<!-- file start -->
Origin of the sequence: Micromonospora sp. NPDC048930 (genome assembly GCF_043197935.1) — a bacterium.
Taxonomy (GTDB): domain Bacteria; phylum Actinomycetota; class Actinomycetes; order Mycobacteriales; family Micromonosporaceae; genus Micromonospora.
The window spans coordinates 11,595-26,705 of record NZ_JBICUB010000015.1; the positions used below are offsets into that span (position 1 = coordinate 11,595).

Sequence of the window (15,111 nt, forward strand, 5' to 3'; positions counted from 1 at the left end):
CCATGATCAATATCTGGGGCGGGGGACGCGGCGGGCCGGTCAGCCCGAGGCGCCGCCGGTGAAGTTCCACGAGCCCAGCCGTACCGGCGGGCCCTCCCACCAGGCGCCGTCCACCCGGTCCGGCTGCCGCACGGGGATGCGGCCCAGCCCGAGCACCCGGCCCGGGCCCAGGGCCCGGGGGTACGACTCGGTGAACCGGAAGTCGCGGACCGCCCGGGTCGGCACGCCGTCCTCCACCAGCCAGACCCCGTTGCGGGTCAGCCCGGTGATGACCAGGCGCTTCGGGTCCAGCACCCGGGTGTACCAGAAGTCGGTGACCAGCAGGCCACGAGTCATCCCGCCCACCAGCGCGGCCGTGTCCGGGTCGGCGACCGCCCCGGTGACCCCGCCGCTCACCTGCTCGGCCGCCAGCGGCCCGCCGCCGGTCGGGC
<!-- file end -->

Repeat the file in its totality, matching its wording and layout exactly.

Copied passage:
Origin of the sequence: Micromonospora sp. NPDC048930 (genome assembly GCF_043197935.1) — a bacterium.
Taxonomy (GTDB): domain Bacteria; phylum Actinomycetota; class Actinomycetes; order Mycobacteriales; family Micromonosporaceae; genus Micromonospora.
The window spans coordinates 11,595-26,705 of record NZ_JBICUB010000015.1; the positions used below are offsets into that span (position 1 = coordinate 11,595).

Sequence of the window (15,111 nt, forward strand, 5' to 3'; positions counted from 1 at the left end):
CCATGATCAATATCTGGGGCGGGGGACGCGGCGGGCCGGTCAGCCCGAGGCGCCGCCGGTGAAGTTCCACGAGCCCAGCCGTACCGGCGGGCCCTCCCACCAGGCGCCGTCCACCCGGTCCGGCTGCCGCACGGGGATGCGGCCCAGCCCGAGCACCCGGCCCGGGCCCAGGGCCCGGGGGTACGACTCGGTGAACCGGAAGTCGCGGACCGCCCGGGTCGGCACGCCGTCCTCCACCAGCCAGACCCCGTTGCGGGTCAGCCCGGTGATGACCAGGCGCTTCGGGTCCAGCACCCGGGTGTACCAGAAGTCGGTGACCAGCAGGCCACGAGTCATCCCGCCCACCAGCGCGGCCGTGTCCGGGTCGGCGACCGCCCCGGTGACCCCGCCGCTCACCTGCTCGGCCGCCAGCGGCCCGCCGCCGGTCGGGC